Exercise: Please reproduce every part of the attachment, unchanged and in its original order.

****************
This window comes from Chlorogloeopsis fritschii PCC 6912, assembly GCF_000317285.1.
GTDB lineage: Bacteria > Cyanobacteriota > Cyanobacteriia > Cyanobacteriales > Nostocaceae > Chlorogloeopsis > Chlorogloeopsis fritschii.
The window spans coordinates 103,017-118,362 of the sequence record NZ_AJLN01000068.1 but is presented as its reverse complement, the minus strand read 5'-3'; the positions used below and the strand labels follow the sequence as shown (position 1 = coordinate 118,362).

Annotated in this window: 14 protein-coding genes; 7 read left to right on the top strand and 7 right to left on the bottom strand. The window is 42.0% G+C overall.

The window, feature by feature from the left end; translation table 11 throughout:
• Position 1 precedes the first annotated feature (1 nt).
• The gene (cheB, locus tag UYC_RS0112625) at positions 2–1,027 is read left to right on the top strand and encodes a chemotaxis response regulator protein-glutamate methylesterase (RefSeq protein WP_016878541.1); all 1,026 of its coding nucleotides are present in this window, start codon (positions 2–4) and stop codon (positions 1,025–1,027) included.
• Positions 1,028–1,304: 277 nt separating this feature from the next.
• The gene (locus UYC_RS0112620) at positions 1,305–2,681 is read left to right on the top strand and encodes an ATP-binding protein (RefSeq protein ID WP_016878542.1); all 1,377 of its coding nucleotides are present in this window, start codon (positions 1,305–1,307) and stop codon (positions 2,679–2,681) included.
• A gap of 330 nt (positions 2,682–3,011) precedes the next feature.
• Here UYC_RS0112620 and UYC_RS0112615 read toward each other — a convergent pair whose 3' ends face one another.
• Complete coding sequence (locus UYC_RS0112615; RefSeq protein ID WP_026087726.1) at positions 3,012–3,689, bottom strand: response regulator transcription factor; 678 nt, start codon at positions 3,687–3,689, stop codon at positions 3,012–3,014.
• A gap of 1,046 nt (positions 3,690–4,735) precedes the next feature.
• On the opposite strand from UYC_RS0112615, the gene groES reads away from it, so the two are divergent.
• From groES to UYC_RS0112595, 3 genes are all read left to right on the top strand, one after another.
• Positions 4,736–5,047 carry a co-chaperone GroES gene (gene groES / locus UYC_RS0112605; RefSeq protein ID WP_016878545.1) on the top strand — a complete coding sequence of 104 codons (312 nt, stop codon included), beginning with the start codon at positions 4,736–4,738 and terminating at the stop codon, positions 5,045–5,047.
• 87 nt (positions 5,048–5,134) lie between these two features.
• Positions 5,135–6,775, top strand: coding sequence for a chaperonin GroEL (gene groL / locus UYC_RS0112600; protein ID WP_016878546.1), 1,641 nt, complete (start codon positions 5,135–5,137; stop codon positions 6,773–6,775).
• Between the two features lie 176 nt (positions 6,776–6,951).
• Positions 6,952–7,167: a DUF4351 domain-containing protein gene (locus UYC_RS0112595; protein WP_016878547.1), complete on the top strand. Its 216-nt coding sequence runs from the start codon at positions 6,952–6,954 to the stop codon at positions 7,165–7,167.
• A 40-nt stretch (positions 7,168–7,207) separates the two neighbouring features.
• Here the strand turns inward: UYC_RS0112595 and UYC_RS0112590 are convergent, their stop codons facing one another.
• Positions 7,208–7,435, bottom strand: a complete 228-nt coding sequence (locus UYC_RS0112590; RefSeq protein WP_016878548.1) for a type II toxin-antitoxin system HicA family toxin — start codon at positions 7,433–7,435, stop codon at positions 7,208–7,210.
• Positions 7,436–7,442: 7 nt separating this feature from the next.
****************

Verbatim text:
This window comes from Chlorogloeopsis fritschii PCC 6912, assembly GCF_000317285.1.
GTDB lineage: Bacteria > Cyanobacteriota > Cyanobacteriia > Cyanobacteriales > Nostocaceae > Chlorogloeopsis > Chlorogloeopsis fritschii.
The window spans coordinates 103,017-118,362 of the sequence record NZ_AJLN01000068.1 but is presented as its reverse complement, the minus strand read 5'-3'; the positions used below and the strand labels follow the sequence as shown (position 1 = coordinate 118,362).

Annotated in this window: 14 protein-coding genes; 7 read left to right on the top strand and 7 right to left on the bottom strand. The window is 42.0% G+C overall.

The window, feature by feature from the left end; translation table 11 throughout:
• Position 1 precedes the first annotated feature (1 nt).
• The gene (cheB, locus tag UYC_RS0112625) at positions 2–1,027 is read left to right on the top strand and encodes a chemotaxis response regulator protein-glutamate methylesterase (RefSeq protein WP_016878541.1); all 1,026 of its coding nucleotides are present in this window, start codon (positions 2–4) and stop codon (positions 1,025–1,027) included.
• Positions 1,028–1,304: 277 nt separating this feature from the next.
• The gene (locus UYC_RS0112620) at positions 1,305–2,681 is read left to right on the top strand and encodes an ATP-binding protein (RefSeq protein ID WP_016878542.1); all 1,377 of its coding nucleotides are present in this window, start codon (positions 1,305–1,307) and stop codon (positions 2,679–2,681) included.
• A gap of 330 nt (positions 2,682–3,011) precedes the next feature.
• Here UYC_RS0112620 and UYC_RS0112615 read toward each other — a convergent pair whose 3' ends face one another.
• Complete coding sequence (locus UYC_RS0112615; RefSeq protein ID WP_026087726.1) at positions 3,012–3,689, bottom strand: response regulator transcription factor; 678 nt, start codon at positions 3,687–3,689, stop codon at positions 3,012–3,014.
• A gap of 1,046 nt (positions 3,690–4,735) precedes the next feature.
• On the opposite strand from UYC_RS0112615, the gene groES reads away from it, so the two are divergent.
• From groES to UYC_RS0112595, 3 genes are all read left to right on the top strand, one after another.
• Positions 4,736–5,047 carry a co-chaperone GroES gene (gene groES / locus UYC_RS0112605; RefSeq protein ID WP_016878545.1) on the top strand — a complete coding sequence of 104 codons (312 nt, stop codon included), beginning with the start codon at positions 4,736–4,738 and terminating at the stop codon, positions 5,045–5,047.
• 87 nt (positions 5,048–5,134) lie between these two features.
• Positions 5,135–6,775, top strand: coding sequence for a chaperonin GroEL (gene groL / locus UYC_RS0112600; protein ID WP_016878546.1), 1,641 nt, complete (start codon positions 5,135–5,137; stop codon positions 6,773–6,775).
• Between the two features lie 176 nt (positions 6,776–6,951).
• Positions 6,952–7,167: a DUF4351 domain-containing protein gene (locus UYC_RS0112595; protein WP_016878547.1), complete on the top strand. Its 216-nt coding sequence runs from the start codon at positions 6,952–6,954 to the stop codon at positions 7,165–7,167.
• A 40-nt stretch (positions 7,168–7,207) separates the two neighbouring features.
• Here the strand turns inward: UYC_RS0112595 and UYC_RS0112590 are convergent, their stop codons facing one another.
• Positions 7,208–7,435, bottom strand: a complete 228-nt coding sequence (locus UYC_RS0112590; RefSeq protein WP_016878548.1) for a type II toxin-antitoxin system HicA family toxin — start codon at positions 7,433–7,435, stop codon at positions 7,208–7,210.
• Positions 7,436–7,442: 7 nt separating this feature from the next.